RI Told to Push Australia on Boat People Solution March 9, 2010Posted by Athiqah Nur Alami in Australia, External Websites, Foreign Policy, Indonesia.
Tags: Foreign Policy, Hubungan Internasional, International Relations, News, Politik Luar Negeri
Lilian Budianto , The Jakarta Post , Bandung | Tue, 02/23/2010 11:36 AM | World
Jakarta must use President Susilo Bambang Yudhoyono’s visit to Australia next month to tell Canberra to address the flow of migrants transiting in Indonesia on their way to Australia.
Tri Nuke Pudjiastuti, a researcher with the Indonesian Institute of Sciences (LIPI), said Jakarta had faced a dilemma over whether to send the boat people away or uphold human rights values while risking turning the country into a dumping ground.
“Australia is aware of the fact that Jakarta will heed human rights values, and uses the argument when seeking Indonesia’s support to detain these boat people on our soil,” she said on the sidelines of a seminar on regional diplomacy, co-hosted by the institute and the Konrad Adenauer Stiftung in Bandung.
Thousands of migrants from Afghanistan, Bangladesh, Myanmar and elsewhere have been intercepted and held in Indonesia on their way to Australia.
Indonesia currently hosts around 1,300 Afghan migrants alone, while hundreds of ethnic Rohingya from Myanmar are sheltered in Aceh.
“Australia tends to view the problem as a domestic Indonesian issue, saying they look forward to what they call ‘an Indonesian solution’,” Nuke said. “The government has to make clear that Australia should also take responsibility.”
Yudhoyono will visit Australia from March 8 to 11, followed by a trip to Papua New Guinea from March 11 to 12.
Nuke said migrant issues could potentially strain bilateral ties as both Jakarta and Canberra have come under domestic pressure to handle the flow of migrants.
“Bilateral ties between Australia and Indonesia will continue to be defined by successful cooperation in handling this problem,” she said.
In 2006, Indonesia and Australia signed the Lombok Treaty, a security cooperation with a highlight on the movement of migrants. But the treaty has not been much invoked in dealing with the current situation.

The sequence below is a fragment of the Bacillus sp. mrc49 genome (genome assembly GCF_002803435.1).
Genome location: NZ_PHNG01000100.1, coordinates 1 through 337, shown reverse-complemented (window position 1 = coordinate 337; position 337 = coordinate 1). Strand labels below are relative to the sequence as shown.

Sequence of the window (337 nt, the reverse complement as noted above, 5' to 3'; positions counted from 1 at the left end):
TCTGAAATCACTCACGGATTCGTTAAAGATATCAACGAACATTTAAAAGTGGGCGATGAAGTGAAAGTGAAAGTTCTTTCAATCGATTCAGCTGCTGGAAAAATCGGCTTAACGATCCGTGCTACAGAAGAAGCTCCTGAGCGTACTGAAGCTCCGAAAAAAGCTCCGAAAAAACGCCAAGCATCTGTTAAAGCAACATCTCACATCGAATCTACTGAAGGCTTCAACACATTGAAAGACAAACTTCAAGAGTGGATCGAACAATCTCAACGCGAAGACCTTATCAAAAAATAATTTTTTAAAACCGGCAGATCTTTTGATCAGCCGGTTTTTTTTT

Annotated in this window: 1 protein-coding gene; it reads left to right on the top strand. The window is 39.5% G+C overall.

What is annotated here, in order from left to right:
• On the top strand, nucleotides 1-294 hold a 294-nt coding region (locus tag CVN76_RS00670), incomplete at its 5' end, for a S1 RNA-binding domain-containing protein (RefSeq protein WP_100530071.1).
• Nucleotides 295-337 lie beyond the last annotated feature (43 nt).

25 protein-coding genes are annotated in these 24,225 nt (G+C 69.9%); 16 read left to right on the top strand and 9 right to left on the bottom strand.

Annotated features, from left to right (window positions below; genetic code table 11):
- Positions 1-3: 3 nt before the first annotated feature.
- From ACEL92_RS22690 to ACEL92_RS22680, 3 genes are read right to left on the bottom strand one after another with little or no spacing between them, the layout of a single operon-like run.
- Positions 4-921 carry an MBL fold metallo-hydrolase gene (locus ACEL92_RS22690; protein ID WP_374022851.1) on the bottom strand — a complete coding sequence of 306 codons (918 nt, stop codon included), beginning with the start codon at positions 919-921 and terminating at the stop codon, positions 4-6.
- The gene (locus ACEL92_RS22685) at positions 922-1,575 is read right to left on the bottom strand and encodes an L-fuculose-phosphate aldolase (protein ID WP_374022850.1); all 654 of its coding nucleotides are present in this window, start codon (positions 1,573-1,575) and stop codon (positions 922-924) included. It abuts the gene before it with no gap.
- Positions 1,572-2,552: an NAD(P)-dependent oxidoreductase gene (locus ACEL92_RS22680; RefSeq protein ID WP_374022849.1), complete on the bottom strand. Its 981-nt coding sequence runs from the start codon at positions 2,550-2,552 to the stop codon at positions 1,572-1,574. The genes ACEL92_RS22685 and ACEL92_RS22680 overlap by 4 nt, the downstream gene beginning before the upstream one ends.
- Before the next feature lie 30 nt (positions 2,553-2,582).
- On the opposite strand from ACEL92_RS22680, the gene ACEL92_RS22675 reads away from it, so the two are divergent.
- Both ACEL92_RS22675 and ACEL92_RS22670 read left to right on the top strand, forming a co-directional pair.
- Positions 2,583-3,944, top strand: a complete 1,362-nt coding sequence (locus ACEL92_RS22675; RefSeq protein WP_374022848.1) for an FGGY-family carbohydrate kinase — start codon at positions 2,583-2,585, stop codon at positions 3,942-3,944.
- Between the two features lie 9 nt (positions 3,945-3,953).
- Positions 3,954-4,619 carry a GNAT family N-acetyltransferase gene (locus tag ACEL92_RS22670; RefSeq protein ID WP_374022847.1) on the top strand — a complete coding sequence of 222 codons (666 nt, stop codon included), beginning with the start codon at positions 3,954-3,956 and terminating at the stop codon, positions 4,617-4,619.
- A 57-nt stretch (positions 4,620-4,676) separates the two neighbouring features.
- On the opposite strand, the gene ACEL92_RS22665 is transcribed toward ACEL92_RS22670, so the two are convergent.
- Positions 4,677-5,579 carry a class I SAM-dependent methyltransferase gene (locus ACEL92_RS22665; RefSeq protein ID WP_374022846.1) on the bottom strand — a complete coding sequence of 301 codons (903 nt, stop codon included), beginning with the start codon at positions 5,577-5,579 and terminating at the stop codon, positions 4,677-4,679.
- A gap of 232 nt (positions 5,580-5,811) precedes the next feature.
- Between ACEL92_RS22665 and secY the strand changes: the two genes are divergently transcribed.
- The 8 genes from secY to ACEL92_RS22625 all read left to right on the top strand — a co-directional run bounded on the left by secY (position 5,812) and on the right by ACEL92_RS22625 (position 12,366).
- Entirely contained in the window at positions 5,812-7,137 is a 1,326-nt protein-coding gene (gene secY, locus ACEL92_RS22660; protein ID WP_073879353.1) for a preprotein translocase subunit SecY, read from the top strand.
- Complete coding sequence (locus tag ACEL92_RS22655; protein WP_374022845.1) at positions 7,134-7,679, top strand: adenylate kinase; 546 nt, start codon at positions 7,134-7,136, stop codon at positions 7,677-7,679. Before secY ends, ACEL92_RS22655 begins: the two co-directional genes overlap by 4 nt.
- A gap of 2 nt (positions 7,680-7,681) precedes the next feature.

Human Rights Working Group deputy executive director Choirul Anam said Indonesia should not act as a buffer for Australia by hosting migrants bound for that country.
“Some shelters in Indonesia are established by the government with the support of Australia,” he said.
“Why would the government do that? What kind of arrangement have they really made? How does Indonesia benefit through this arrangement?”
He urged the government to send the would-be migrants to Australia and to stop hosting any more.
LIPI researcher Athiqah Nur Alami said Jakarta had been weak when negotiating with Australia over shared concerns, particularly the issue of boat people.
“We share so many issues with them, but the progress has not been very clear,” she said.
“On the boat people issue, Australia has not yet put strong emphasis on how to involve the countries of origin or the transiting and destination countries in resolving the issue. They’ve left it mostly to Jakarta to decide, which is very unfortunate.”
Bandung-based Parahyangan University professor Colin Brown, who previously taught Asian studies at Flinders University in South Australia, said the boat people issue was a key one in bilateral ties, but its potential to sour relations was small.
“There are always differences between Indonesia and Australia,” he said. “But we have common concerns with non-traditional security issues and that should actually strengthen our relationship.”
He added Australia was actively engaged in maintaining regional stability in an effort to help stop the flow of migrants to the country.
“Australia is very concerned about regional stability, because its absence would cause migrants flows to Australia,” he said.
“And relations with Indonesia are partly built on that concern.”
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